Graeme Wood in The Atlantic:
Last week, in a much heralded-speech at Union Station in Washington, D.C., President Joe Biden reminded voters that in the upcoming midterm elections, “democracy is on the ballot,” and that they should punish those who engage in “political violence and voter intimidation.” Evoking Lincoln, he warned that “what we’re doing now is going to determine whether democracy will long endure.”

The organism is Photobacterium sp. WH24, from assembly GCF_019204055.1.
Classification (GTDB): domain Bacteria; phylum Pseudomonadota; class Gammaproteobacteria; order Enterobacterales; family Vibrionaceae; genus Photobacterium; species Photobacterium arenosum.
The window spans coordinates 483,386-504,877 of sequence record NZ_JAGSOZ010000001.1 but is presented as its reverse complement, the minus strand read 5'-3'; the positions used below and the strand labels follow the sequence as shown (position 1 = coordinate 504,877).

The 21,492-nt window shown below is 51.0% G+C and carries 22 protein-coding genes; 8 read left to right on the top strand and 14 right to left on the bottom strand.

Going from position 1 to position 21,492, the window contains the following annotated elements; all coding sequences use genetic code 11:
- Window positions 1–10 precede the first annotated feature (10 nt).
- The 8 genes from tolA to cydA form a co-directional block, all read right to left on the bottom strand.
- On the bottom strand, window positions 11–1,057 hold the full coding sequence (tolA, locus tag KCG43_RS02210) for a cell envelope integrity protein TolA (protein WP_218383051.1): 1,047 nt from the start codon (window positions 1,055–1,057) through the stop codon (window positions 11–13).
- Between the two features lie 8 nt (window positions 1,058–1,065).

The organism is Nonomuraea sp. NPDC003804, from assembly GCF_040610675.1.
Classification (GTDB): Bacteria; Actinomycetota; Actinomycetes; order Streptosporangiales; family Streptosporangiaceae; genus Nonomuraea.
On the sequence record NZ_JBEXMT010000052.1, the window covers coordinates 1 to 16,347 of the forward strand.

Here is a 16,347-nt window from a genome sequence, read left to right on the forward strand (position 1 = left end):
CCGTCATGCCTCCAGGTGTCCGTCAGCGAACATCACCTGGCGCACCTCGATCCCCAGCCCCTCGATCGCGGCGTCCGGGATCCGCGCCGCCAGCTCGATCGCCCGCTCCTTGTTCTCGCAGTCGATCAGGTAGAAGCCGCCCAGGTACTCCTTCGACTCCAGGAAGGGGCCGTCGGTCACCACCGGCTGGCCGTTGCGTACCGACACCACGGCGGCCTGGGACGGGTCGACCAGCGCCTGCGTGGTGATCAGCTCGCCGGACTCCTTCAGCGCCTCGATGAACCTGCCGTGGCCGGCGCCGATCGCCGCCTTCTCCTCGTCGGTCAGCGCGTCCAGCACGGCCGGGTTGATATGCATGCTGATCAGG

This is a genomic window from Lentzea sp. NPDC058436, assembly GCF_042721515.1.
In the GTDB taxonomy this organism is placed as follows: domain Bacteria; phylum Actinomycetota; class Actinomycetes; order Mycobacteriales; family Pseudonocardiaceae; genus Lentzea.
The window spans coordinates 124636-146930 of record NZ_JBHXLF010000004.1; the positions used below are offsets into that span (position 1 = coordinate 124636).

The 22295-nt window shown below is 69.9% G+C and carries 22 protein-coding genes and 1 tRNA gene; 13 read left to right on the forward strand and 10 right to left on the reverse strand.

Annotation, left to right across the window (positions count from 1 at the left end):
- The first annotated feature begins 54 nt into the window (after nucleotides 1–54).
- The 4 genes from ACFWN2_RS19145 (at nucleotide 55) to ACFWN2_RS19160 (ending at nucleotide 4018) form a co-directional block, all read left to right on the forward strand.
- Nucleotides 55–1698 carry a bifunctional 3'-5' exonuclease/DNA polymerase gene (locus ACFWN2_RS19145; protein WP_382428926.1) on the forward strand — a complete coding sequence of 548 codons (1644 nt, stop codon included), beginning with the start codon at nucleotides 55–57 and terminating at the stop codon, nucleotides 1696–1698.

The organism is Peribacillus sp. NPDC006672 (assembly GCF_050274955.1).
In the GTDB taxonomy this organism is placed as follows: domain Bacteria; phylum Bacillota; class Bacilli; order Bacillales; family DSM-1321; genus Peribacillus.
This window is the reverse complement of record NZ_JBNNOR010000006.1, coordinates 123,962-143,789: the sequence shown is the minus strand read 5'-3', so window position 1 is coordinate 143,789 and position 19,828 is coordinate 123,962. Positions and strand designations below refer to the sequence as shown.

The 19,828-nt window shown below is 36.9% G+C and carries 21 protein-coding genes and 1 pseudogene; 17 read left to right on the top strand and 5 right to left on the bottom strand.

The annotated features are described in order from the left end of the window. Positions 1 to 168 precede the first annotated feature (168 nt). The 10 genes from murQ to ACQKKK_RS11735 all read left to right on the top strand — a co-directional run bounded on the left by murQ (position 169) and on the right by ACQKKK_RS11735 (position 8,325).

Call it the Cringe Gettysburg Address. The rhetoric of political extinction, originally written for those hallowed Pennsylvania pastures, was now repurposed to energize voters in a contest whose stakes are somewhat lower. The election is important, but for every voter who swoons at the Lincolnian rhetoric, there will be more who notice, even subconsciously, the mismatch, and react with skepticism. The setting alone is enough to make one wonder. Lincoln said the dead Union soldiers had sanctified the blood-soaked battlefield beyond presidential oratory’s “poor power to add or detract.” Anyone who has slumped against a sticky wall in Union Station while eating a Filet-O-Fish and waiting for a delayed train will certainly feel powerless to detract from that experience. Rhetoric should soar, but it should take care not to invite the wrong comparisons.